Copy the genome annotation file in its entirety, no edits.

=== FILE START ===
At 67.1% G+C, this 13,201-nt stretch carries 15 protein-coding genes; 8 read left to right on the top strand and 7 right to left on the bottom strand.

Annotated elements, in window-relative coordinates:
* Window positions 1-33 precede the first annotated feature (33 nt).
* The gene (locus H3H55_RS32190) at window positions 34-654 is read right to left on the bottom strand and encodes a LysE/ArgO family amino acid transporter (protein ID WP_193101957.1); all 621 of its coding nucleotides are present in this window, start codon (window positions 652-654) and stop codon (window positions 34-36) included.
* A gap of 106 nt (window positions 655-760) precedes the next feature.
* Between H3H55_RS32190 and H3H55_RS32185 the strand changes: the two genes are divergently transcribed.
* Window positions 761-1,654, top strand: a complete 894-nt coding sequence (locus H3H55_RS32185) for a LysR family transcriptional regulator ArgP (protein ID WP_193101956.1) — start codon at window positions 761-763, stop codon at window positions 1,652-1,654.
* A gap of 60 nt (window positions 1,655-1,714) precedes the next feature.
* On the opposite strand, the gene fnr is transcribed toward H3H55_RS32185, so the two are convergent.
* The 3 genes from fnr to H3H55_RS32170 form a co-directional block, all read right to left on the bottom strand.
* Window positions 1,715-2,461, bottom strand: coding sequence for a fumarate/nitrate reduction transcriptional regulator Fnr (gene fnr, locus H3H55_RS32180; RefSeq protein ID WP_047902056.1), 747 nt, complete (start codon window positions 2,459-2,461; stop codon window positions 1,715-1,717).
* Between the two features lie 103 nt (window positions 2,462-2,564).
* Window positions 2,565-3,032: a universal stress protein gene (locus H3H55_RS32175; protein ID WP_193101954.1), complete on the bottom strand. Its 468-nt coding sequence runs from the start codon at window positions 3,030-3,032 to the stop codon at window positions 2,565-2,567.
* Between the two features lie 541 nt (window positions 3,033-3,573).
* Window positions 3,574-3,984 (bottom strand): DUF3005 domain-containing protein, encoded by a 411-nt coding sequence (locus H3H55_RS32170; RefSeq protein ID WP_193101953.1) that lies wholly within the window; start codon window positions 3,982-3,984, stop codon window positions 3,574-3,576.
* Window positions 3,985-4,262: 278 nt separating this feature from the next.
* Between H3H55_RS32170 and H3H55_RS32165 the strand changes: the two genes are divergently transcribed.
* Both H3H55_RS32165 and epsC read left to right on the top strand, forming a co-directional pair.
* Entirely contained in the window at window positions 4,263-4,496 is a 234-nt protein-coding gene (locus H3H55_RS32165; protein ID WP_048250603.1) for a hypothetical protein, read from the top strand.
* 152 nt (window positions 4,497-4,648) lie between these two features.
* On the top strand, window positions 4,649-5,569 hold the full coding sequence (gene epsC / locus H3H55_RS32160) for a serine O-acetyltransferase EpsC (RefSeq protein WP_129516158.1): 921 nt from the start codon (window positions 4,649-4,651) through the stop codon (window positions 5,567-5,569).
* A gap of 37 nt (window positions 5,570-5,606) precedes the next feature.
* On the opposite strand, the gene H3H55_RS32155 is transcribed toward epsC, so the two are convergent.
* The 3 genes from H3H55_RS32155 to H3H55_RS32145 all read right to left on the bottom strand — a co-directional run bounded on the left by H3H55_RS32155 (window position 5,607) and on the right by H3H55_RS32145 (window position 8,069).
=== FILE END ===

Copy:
At 67.1% G+C, this 13,201-nt stretch carries 15 protein-coding genes; 8 read left to right on the top strand and 7 right to left on the bottom strand.

Annotated elements, in window-relative coordinates:
* Window positions 1-33 precede the first annotated feature (33 nt).
* The gene (locus H3H55_RS32190) at window positions 34-654 is read right to left on the bottom strand and encodes a LysE/ArgO family amino acid transporter (protein ID WP_193101957.1); all 621 of its coding nucleotides are present in this window, start codon (window positions 652-654) and stop codon (window positions 34-36) included.
* A gap of 106 nt (window positions 655-760) precedes the next feature.
* Between H3H55_RS32190 and H3H55_RS32185 the strand changes: the two genes are divergently transcribed.
* Window positions 761-1,654, top strand: a complete 894-nt coding sequence (locus H3H55_RS32185) for a LysR family transcriptional regulator ArgP (protein ID WP_193101956.1) — start codon at window positions 761-763, stop codon at window positions 1,652-1,654.
* A gap of 60 nt (window positions 1,655-1,714) precedes the next feature.
* On the opposite strand, the gene fnr is transcribed toward H3H55_RS32185, so the two are convergent.
* The 3 genes from fnr to H3H55_RS32170 form a co-directional block, all read right to left on the bottom strand.
* Window positions 1,715-2,461, bottom strand: coding sequence for a fumarate/nitrate reduction transcriptional regulator Fnr (gene fnr, locus H3H55_RS32180; RefSeq protein ID WP_047902056.1), 747 nt, complete (start codon window positions 2,459-2,461; stop codon window positions 1,715-1,717).
* Between the two features lie 103 nt (window positions 2,462-2,564).
* Window positions 2,565-3,032: a universal stress protein gene (locus H3H55_RS32175; protein ID WP_193101954.1), complete on the bottom strand. Its 468-nt coding sequence runs from the start codon at window positions 3,030-3,032 to the stop codon at window positions 2,565-2,567.
* Between the two features lie 541 nt (window positions 3,033-3,573).
* Window positions 3,574-3,984 (bottom strand): DUF3005 domain-containing protein, encoded by a 411-nt coding sequence (locus H3H55_RS32170; RefSeq protein ID WP_193101953.1) that lies wholly within the window; start codon window positions 3,982-3,984, stop codon window positions 3,574-3,576.
* Window positions 3,985-4,262: 278 nt separating this feature from the next.
* Between H3H55_RS32170 and H3H55_RS32165 the strand changes: the two genes are divergently transcribed.
* Both H3H55_RS32165 and epsC read left to right on the top strand, forming a co-directional pair.
* Entirely contained in the window at window positions 4,263-4,496 is a 234-nt protein-coding gene (locus H3H55_RS32165; protein ID WP_048250603.1) for a hypothetical protein, read from the top strand.
* 152 nt (window positions 4,497-4,648) lie between these two features.
* On the top strand, window positions 4,649-5,569 hold the full coding sequence (gene epsC / locus H3H55_RS32160) for a serine O-acetyltransferase EpsC (RefSeq protein WP_129516158.1): 921 nt from the start codon (window positions 4,649-4,651) through the stop codon (window positions 5,567-5,569).
* A gap of 37 nt (window positions 5,570-5,606) precedes the next feature.
* On the opposite strand, the gene H3H55_RS32155 is transcribed toward epsC, so the two are convergent.
* The 3 genes from H3H55_RS32155 to H3H55_RS32145 all read right to left on the bottom strand — a co-directional run bounded on the left by H3H55_RS32155 (window position 5,607) and on the right by H3H55_RS32145 (window position 8,069).